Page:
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Charles Darwin : the man and his influence / Peter J. Bowler

Main Author Bowler, Peter J. Country Reino Unido. Publication Cambridge : Cambridge University Press, 1996 Description XII, 250 p. ; 23 cm Series Cambridge science biographies ISBN 0-521-56668-1 CDU 575.8 19 DARWIN 576.1 573.5
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Item type Current location Call number Status Date due Barcode Item holds
Monografia Biblioteca de Ciências da Educação
BCE 575.8 - B Available 178855
Total holds: 0

Enhanced descriptions from Syndetics:

Darwin's enormous influence on science and culture, begun during his lifetime, is still very evident today. The Origin of Species excited much debate and controversy, challenging the foundations of Christianity, yet underpinning the Victorian concept of progress, and today still evokes powerful and contradictory responses. Yet he was not first to publish evolutionary ideas and his theory of natural selection was not accepted by many of his contemporaries. Peter Bowler's study of Darwin's life and influence combines biography and cultural history. He shows how Darwin's contemporaries were unable to appreciate precisely those aspects of his thinking that are considered scientifically important today. Darwin was a product of his time, but he also transcended it, by creating an idea capable of being exploited by twentieth-century scientists and intellectuals who had very different values from his own.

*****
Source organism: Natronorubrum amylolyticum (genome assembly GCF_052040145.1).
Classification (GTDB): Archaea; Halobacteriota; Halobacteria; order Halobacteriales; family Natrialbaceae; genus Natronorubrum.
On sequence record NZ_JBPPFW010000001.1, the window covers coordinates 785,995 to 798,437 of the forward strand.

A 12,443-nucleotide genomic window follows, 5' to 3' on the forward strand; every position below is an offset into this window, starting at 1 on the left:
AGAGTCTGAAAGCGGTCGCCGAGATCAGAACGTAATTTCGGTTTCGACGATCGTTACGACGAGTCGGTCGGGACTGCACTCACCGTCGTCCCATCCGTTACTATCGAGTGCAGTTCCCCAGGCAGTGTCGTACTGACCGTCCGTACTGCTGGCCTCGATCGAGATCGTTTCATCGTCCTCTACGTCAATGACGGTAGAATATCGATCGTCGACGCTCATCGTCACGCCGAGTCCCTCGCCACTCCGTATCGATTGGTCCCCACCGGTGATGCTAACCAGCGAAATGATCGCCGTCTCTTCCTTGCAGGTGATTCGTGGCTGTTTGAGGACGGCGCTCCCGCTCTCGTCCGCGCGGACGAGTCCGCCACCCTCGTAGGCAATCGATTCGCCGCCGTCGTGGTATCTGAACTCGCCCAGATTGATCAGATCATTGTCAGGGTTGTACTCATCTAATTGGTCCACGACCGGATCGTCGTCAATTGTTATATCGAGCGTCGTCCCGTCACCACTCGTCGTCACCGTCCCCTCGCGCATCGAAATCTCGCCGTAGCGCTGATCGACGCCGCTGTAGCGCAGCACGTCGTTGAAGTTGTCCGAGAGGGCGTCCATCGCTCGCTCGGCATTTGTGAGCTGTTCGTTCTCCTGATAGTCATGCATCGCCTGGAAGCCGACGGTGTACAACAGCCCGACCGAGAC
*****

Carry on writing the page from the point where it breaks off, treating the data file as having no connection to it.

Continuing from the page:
Table of contents provided by Syndetics

  • General editor's preface
  • Preface
  • 1 The problem of interpretation
  • 2 Evolution before The Origin of Species
  • 3 The young Darwin
  • 4 The voyage of the Beagle
  • 5 The crucial years, London 1837-1842
  • 6 The years of development
  • 7 Going public
  • 8 The emergence of Darwinism
  • 9 The opponents of Darwinism
  • 10 Human origins
  • 11 Darwin and the modern world
  • Notes
  • Bibliography
  • Index

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